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Data of 14 mammalian species used for analysis of correlation.Maximum lifespan and average adult body weight were retrieved from the AnAge database. The number of genes of each family was either found in the literature or searched following the methodology described in the ‘Materials and methods’.DOI:http://dx.doi.org/10.7554/eLife.06184.004
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fig1s1: Data of 14 mammalian species used for analysis of correlation.Maximum lifespan and average adult body weight were retrieved from the AnAge database. The number of genes of each family was either found in the literature or searched following the methodology described in the ‘Materials and methods’.DOI:http://dx.doi.org/10.7554/eLife.06184.004

Mentions: Numbers of CD33rSiglecs (A), KLK (B), IgG Fc receptors (C), and TLRs genes (D) and maximum lifespan in 14 mammalian species listed in Figure 1—figure supplement 1. (E and F) Correlation of CD33rSIGLECs and maximum lifespan after correction for average adult body weight and phylogeny. PGLS: λ = 1, phylogenetic tree I (E) or tree II (F) were used. The Pearson's correlation coefficient (R2) for each plot is indicated.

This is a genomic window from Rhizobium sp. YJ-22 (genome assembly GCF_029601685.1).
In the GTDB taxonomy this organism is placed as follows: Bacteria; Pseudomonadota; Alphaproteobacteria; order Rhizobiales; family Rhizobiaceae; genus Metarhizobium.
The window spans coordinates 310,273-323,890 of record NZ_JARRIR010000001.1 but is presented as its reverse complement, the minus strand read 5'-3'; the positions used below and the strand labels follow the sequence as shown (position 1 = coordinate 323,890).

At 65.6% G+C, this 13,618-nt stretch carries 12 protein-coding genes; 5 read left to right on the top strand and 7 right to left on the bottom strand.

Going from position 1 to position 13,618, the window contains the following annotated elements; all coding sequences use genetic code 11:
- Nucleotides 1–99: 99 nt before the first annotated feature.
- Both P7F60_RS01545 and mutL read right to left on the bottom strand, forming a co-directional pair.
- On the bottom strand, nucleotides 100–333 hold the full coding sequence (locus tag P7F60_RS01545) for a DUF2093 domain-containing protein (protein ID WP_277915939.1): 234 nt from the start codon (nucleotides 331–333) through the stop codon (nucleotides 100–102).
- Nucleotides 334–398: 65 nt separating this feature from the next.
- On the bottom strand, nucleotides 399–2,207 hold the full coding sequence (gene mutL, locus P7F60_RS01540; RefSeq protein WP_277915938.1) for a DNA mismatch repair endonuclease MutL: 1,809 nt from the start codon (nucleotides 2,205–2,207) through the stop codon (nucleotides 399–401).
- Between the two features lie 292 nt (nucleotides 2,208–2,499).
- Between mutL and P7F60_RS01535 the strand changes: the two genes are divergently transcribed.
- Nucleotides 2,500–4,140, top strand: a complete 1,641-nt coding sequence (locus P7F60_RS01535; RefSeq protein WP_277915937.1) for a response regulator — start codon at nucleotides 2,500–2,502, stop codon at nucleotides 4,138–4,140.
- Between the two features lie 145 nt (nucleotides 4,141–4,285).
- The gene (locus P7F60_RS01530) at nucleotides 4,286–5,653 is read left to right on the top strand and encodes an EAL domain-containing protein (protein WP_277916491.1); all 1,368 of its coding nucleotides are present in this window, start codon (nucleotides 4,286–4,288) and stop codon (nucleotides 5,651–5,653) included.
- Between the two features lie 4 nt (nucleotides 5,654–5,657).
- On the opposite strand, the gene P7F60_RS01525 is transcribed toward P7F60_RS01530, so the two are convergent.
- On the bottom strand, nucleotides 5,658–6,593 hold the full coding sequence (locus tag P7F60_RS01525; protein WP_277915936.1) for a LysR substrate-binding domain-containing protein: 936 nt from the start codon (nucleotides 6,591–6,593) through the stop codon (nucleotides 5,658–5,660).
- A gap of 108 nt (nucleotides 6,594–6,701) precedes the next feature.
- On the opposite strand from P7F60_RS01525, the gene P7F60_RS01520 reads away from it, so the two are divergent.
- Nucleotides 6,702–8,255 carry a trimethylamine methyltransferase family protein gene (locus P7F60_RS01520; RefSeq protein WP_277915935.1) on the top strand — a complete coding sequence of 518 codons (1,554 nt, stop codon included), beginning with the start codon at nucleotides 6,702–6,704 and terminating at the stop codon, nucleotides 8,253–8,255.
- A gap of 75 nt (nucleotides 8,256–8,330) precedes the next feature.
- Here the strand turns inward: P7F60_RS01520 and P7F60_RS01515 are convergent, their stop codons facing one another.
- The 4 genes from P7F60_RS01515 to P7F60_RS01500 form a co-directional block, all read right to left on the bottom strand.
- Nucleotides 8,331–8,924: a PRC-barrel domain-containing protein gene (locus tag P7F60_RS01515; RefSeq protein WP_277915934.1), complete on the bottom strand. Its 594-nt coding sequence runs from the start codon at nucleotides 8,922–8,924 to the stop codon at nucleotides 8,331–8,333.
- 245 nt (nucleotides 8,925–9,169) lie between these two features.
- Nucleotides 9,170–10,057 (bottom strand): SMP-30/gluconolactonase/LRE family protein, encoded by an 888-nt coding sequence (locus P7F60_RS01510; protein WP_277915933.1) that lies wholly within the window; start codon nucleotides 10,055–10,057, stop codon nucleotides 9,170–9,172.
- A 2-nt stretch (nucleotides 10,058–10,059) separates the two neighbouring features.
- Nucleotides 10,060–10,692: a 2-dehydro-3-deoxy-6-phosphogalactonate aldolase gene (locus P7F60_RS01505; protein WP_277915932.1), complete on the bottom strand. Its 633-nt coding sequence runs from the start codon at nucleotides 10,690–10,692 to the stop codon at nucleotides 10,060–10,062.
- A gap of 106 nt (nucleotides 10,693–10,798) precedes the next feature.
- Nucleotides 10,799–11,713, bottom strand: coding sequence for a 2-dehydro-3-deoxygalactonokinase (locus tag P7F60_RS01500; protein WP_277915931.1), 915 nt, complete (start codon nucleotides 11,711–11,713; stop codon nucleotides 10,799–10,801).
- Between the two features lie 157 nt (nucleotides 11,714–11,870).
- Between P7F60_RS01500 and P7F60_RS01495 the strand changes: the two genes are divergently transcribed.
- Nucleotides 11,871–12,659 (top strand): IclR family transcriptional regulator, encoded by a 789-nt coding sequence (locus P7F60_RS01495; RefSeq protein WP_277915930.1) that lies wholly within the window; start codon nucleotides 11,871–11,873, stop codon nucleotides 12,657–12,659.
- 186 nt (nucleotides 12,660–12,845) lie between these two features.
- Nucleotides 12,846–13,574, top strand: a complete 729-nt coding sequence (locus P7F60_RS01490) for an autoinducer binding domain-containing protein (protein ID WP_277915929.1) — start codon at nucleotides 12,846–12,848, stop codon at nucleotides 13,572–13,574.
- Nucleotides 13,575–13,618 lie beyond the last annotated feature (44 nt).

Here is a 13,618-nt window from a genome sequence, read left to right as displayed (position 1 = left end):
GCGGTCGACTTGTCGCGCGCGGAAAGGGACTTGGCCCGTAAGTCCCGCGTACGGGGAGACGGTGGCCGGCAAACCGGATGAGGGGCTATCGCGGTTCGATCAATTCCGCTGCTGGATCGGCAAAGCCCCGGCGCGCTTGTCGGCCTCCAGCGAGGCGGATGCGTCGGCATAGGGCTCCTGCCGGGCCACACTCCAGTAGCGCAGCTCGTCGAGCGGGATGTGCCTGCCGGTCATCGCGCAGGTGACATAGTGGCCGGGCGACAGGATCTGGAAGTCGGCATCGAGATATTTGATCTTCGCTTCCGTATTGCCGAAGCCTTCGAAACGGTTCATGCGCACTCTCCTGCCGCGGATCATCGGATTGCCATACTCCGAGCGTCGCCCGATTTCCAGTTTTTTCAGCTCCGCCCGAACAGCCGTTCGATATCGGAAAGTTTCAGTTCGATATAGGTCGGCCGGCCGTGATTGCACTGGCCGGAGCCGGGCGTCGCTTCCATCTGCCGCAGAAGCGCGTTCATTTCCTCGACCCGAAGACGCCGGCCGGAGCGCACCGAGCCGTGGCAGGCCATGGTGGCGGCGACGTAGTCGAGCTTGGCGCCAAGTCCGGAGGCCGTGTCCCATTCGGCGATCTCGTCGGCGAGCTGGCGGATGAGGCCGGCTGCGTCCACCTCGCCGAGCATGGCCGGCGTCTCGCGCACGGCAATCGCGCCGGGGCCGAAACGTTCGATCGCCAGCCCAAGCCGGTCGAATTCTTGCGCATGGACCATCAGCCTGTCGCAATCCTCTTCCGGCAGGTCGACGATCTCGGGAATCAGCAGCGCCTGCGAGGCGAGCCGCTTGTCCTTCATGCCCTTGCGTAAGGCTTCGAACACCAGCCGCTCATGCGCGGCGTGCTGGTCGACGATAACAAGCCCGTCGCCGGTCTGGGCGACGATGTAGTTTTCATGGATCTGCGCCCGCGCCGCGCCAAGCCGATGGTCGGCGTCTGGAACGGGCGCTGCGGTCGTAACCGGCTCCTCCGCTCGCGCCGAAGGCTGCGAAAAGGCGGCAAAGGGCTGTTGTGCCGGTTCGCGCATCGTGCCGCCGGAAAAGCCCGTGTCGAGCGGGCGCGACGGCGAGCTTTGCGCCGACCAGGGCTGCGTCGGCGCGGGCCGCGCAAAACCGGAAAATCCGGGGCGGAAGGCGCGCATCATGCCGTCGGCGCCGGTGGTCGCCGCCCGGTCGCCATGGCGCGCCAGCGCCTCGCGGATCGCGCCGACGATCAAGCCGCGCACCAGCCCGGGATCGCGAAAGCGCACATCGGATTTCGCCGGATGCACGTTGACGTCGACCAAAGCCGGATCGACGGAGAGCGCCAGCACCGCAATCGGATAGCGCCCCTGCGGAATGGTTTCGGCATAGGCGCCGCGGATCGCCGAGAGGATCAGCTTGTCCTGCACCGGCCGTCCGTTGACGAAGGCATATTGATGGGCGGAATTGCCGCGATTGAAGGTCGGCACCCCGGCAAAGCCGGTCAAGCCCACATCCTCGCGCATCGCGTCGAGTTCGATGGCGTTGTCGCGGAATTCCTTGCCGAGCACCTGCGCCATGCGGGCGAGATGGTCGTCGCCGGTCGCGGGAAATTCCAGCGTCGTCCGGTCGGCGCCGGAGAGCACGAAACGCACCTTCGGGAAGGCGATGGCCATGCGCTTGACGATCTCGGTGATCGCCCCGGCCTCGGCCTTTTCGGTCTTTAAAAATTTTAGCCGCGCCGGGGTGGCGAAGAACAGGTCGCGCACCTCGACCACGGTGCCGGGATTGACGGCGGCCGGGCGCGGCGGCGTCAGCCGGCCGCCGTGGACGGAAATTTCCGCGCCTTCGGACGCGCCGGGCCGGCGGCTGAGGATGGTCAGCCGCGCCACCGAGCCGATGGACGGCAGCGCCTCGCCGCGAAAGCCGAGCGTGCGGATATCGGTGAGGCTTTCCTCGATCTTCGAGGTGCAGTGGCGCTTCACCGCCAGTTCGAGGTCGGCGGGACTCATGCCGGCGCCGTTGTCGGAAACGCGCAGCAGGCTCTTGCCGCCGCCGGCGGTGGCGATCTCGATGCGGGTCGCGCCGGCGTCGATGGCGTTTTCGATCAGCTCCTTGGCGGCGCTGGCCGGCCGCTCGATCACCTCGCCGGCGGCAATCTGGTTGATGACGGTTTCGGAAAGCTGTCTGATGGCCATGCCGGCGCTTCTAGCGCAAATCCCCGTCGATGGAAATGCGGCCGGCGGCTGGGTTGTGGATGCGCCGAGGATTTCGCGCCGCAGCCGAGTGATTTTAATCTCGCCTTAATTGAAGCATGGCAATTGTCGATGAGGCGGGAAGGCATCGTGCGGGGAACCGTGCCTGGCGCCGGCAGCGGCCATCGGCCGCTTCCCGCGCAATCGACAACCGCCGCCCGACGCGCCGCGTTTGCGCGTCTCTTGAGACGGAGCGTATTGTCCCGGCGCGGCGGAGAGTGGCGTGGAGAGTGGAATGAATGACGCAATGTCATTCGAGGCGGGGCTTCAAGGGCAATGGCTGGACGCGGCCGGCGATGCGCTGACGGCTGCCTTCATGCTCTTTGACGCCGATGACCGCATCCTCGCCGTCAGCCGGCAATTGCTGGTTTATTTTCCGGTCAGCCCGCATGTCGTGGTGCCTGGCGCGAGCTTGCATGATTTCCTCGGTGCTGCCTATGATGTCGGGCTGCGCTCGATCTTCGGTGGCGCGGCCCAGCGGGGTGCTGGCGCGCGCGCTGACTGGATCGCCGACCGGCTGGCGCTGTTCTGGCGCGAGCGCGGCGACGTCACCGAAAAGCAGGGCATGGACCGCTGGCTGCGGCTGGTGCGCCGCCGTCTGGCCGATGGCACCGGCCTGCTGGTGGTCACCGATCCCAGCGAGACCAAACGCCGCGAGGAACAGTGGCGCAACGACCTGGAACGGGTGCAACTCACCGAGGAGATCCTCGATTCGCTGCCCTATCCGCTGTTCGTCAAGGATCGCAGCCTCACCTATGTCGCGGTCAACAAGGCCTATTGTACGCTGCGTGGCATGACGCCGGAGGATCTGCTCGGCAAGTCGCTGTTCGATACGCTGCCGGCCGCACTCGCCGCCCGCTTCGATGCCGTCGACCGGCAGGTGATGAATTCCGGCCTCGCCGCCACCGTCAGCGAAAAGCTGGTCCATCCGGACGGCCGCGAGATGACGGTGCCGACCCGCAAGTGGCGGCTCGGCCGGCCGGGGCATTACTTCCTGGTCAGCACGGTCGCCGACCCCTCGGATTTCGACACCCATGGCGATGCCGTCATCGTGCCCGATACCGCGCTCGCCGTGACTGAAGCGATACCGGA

Siglec receptors impact mammalian lifespan by modulating oxidative stress.

Schwarz F, Pearce OM, Wang X, Samraj AN, Läubli H, Garcia JO, Lin H, Fu X, Garcia-Bingman A, Secrest P, Romanoski CE, Heyser C, Glass CK, Hazen SL, Varki N, Varki A, Gagneux P - Elife (2015)

Data of 14 mammalian species used for analysis of correlation.Maximum lifespan and average adult body weight were retrieved from the AnAge database. The number of genes of each family was either found in the literature or searched following the methodology described in the ‘Materials and methods’.DOI:http://dx.doi.org/10.7554/eLife.06184.004